Learn how immunizing a critical portion of a community protects most members of the community.
Volunteer for NIAID-funded clinical studies related to influenza on ClinicalTrials.gov.
On June 11, 2009, the World Health Organization signaled that a global pandemic of novel influenza A (H1N1) was underway by raising the worldwide pandemic alert level. This action was a reflection of the spread of the new H1N1 virus, not the severity of illness caused by the virus. At the time, more than 70 countries had reported cases of novel influenza A (H1N1) infection and there were ongoing community level outbreaks of novel H1N1 in multiple parts of the world.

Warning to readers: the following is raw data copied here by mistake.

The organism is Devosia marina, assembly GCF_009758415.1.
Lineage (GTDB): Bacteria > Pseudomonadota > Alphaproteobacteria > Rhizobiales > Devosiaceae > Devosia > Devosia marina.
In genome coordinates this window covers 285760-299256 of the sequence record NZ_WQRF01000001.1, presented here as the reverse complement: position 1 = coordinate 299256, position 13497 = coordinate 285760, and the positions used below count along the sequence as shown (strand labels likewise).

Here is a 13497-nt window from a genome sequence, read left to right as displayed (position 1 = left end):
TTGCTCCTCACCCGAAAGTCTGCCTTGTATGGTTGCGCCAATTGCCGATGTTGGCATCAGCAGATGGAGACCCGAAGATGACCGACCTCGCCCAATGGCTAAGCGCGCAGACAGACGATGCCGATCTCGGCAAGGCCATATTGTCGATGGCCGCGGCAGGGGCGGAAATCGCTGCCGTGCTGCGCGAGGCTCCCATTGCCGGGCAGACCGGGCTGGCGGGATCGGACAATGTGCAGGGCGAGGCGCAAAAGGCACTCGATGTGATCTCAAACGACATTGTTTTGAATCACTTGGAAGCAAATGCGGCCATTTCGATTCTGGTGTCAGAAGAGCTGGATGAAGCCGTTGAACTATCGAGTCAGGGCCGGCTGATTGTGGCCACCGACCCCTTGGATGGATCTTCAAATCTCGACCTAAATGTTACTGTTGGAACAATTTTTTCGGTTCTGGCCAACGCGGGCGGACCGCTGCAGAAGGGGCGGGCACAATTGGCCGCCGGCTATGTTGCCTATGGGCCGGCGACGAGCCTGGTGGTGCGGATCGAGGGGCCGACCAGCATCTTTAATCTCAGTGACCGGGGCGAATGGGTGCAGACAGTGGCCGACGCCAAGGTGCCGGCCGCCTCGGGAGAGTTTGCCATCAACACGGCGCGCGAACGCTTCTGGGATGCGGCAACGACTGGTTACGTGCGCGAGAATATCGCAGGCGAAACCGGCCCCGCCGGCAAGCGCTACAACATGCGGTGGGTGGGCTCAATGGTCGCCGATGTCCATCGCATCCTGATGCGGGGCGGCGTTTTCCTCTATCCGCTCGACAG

When the novel H1N1 flu outbreak was first detected in mid-April 2009, the Centers for Disease Control and Prevention (CDC) began working with states to collect, compile, and analyze information regarding the novel H1N1 outbreak. Read a summary of information gathered during the first weeks of the outbreak. These key disease characteristics are thought to remain an accurate representation of novel H1N1 flu.
Find information from CDC for clinicians and local officials to schools and people at high risk for flu complications and more.
Last Updated December 08, 2009